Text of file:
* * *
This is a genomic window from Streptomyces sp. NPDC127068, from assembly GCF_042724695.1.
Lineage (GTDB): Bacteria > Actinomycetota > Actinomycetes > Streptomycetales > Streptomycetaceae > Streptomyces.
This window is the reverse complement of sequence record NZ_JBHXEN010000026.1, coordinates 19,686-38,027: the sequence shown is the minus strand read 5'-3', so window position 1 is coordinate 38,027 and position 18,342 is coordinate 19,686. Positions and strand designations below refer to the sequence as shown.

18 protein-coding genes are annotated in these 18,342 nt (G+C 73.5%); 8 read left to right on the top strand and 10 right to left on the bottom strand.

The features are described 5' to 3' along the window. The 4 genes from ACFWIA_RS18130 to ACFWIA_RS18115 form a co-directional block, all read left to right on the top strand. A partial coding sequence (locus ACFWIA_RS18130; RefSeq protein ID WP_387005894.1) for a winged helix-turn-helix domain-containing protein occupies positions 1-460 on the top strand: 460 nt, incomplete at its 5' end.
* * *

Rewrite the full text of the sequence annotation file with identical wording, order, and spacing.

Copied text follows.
This is a genomic window from Streptomyces sp. NPDC127068, from assembly GCF_042724695.1.
Lineage (GTDB): Bacteria > Actinomycetota > Actinomycetes > Streptomycetales > Streptomycetaceae > Streptomyces.
This window is the reverse complement of sequence record NZ_JBHXEN010000026.1, coordinates 19,686-38,027: the sequence shown is the minus strand read 5'-3', so window position 1 is coordinate 38,027 and position 18,342 is coordinate 19,686. Positions and strand designations below refer to the sequence as shown.

18 protein-coding genes are annotated in these 18,342 nt (G+C 73.5%); 8 read left to right on the top strand and 10 right to left on the bottom strand.

The features are described 5' to 3' along the window. The 4 genes from ACFWIA_RS18130 to ACFWIA_RS18115 form a co-directional block, all read left to right on the top strand. A partial coding sequence (locus ACFWIA_RS18130; RefSeq protein ID WP_387005894.1) for a winged helix-turn-helix domain-containing protein occupies positions 1-460 on the top strand: 460 nt, incomplete at its 5' end.